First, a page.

Monday, 20 April 2015

Site Walk-Through and Spring Cleaning

On the balmiest day of spring yet, about ten Garden@Kimbourne members met with Natalie and Spirit from Permaculture GTA. After a long, cold winter, it was time to have a look at our site, see how it fared, and assess what needs to be done over the rest of the season.

It was also time to make some repairs. We learned a few lessons over the winter:

1. If you run out of screws for your planter boxes, don't use nails instead. At least not if you live in a climate where frost can force those nails right out of the wood.


Solution: Buy more screws.
Has anyone seen our missing plank?
 2. If you are attaching three hinged lids to your worm composter, it may seem like the strongest design is to attach them to a single strip of wood, which is screwed down to the bin. Unfortunately, if the lids do not all hang absolutely square to within a fraction of a millimeter, you'll end up with torsion in your strip of wood. Even a tiny bit can eventually splinter it.

Solution: Cut a new strip of wood into thirds and hang each lid individually. The gap between the strips may be tiny, but its existence gives them just enough wiggle room to allow for the stresses of frequent use and frost.
3. If you are surrounding a worm composter with a hugelkultur mound (actually, we don't think anyone has done this before; it's an exciting experiment), it does offer the excellent level of insulation we hoped for. But small rodents like insulation during the winter months just as much as worms do, and they'll happily tunnel from the mound to the composter. So you should definitely give it a wooden base.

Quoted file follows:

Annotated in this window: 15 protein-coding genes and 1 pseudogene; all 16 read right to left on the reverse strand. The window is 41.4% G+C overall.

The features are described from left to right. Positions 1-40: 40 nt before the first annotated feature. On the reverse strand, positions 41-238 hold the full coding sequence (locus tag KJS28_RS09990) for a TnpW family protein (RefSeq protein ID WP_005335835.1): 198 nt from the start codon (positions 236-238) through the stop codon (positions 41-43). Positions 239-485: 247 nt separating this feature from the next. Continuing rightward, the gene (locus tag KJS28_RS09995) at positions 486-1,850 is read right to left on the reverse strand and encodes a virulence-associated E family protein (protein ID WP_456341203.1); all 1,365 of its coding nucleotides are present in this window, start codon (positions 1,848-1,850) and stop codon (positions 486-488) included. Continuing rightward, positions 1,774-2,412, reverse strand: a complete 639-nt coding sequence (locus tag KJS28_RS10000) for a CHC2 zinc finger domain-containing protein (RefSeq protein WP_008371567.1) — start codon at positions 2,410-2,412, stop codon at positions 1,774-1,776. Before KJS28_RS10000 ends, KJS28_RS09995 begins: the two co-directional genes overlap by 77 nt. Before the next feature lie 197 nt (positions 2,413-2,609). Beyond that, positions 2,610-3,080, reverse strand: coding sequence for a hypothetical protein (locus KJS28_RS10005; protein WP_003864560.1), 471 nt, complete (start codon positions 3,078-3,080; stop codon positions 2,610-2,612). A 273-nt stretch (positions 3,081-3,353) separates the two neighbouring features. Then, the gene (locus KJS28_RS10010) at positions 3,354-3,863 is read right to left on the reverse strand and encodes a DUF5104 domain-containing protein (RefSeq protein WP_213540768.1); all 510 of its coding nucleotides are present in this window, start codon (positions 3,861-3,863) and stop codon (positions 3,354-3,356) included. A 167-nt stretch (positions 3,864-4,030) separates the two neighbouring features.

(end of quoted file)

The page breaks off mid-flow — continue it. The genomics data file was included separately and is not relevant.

Solution: Empty the composter...
Find some lengths of wood to use as levers and apply just the right amount of force to flip it up out of the hugelkultur mound...

Screw thick plywood to the bottom and drill a number of small holes in the plywood for drainage. Then flip the bin back into its place and refill it.

3. Discarded root vegetables can grow in compost piles. Well, we knew that well already. But it turns out they can even grow when they are buried at least a foot below the surface.
Solution? Plant that onion in a garden bed! We love finding "volunteers" in the compost.
4. Neighbours are wonderful. We knew this already, too, but we were reminded again by the generosity of one who donated a beautiful stack of flagstones, and another who gave us a useful, little shed.

What's next? In the coming weeks we will be laying a path, planting fruit trees, installing our rain barrels, finishing our sheet mulch/lasagna garden bed, and — at long last — getting our seeds and seedlings into the ground. Stay tuned for the dates of our upcoming work days!

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